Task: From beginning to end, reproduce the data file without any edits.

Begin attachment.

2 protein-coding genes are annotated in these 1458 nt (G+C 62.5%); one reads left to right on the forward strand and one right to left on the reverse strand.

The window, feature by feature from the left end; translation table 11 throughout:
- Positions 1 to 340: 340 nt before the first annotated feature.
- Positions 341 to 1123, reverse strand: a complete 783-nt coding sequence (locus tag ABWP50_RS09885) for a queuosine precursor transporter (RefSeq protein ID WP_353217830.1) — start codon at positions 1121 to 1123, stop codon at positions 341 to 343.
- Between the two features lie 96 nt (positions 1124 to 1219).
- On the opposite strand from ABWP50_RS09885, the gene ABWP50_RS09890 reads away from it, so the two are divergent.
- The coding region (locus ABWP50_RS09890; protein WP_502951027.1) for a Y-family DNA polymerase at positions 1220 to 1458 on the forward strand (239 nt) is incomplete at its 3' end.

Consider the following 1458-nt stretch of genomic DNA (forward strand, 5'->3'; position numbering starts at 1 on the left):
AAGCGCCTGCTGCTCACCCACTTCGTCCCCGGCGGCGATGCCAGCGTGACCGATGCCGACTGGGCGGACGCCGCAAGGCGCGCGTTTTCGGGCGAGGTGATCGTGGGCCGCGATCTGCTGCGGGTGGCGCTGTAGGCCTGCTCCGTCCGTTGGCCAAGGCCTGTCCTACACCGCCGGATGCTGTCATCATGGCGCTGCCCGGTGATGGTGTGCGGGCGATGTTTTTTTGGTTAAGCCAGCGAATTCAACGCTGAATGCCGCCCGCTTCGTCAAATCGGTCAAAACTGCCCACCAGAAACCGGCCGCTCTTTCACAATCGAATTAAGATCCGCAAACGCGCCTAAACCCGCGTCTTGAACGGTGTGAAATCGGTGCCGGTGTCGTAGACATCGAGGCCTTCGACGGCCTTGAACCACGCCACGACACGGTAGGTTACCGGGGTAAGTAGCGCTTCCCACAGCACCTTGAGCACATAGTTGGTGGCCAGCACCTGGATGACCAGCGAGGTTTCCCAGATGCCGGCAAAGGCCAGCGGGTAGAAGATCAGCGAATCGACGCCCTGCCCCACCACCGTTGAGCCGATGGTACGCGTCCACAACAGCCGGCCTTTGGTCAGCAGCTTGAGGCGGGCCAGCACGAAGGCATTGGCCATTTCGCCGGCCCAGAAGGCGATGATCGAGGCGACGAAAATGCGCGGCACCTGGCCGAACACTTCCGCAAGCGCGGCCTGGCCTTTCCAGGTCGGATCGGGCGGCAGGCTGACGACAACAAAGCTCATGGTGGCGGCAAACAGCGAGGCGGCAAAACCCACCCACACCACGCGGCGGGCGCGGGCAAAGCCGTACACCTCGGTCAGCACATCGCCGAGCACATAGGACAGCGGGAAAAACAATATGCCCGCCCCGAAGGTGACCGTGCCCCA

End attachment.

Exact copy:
2 protein-coding genes are annotated in these 1458 nt (G+C 62.5%); one reads left to right on the forward strand and one right to left on the reverse strand.

The window, feature by feature from the left end; translation table 11 throughout:
- Positions 1 to 340: 340 nt before the first annotated feature.
- Positions 341 to 1123, reverse strand: a complete 783-nt coding sequence (locus tag ABWP50_RS09885) for a queuosine precursor transporter (RefSeq protein ID WP_353217830.1) — start codon at positions 1121 to 1123, stop codon at positions 341 to 343.
- Between the two features lie 96 nt (positions 1124 to 1219).
- On the opposite strand from ABWP50_RS09885, the gene ABWP50_RS09890 reads away from it, so the two are divergent.
- The coding region (locus ABWP50_RS09890; protein WP_502951027.1) for a Y-family DNA polymerase at positions 1220 to 1458 on the forward strand (239 nt) is incomplete at its 3' end.

Consider the following 1458-nt stretch of genomic DNA (forward strand, 5'->3'; position numbering starts at 1 on the left):
AAGCGCCTGCTGCTCACCCACTTCGTCCCCGGCGGCGATGCCAGCGTGACCGATGCCGACTGGGCGGACGCCGCAAGGCGCGCGTTTTCGGGCGAGGTGATCGTGGGCCGCGATCTGCTGCGGGTGGCGCTGTAGGCCTGCTCCGTCCGTTGGCCAAGGCCTGTCCTACACCGCCGGATGCTGTCATCATGGCGCTGCCCGGTGATGGTGTGCGGGCGATGTTTTTTTGGTTAAGCCAGCGAATTCAACGCTGAATGCCGCCCGCTTCGTCAAATCGGTCAAAACTGCCCACCAGAAACCGGCCGCTCTTTCACAATCGAATTAAGATCCGCAAACGCGCCTAAACCCGCGTCTTGAACGGTGTGAAATCGGTGCCGGTGTCGTAGACATCGAGGCCTTCGACGGCCTTGAACCACGCCACGACACGGTAGGTTACCGGGGTAAGTAGCGCTTCCCACAGCACCTTGAGCACATAGTTGGTGGCCAGCACCTGGATGACCAGCGAGGTTTCCCAGATGCCGGCAAAGGCCAGCGGGTAGAAGATCAGCGAATCGACGCCCTGCCCCACCACCGTTGAGCCGATGGTACGCGTCCACAACAGCCGGCCTTTGGTCAGCAGCTTGAGGCGGGCCAGCACGAAGGCATTGGCCATTTCGCCGGCCCAGAAGGCGATGATCGAGGCGACGAAAATGCGCGGCACCTGGCCGAACACTTCCGCAAGCGCGGCCTGGCCTTTCCAGGTCGGATCGGGCGGCAGGCTGACGACAACAAAGCTCATGGTGGCGGCAAACAGCGAGGCGGCAAAACCCACCCACACCACGCGGCGGGCGCGGGCAAAGCCGTACACCTCGGTCAGCACATCGCCGAGCACATAGGACAGCGGGAAAAACAATATGCCCGCCCCGAAGGTGACCGTGCCCCA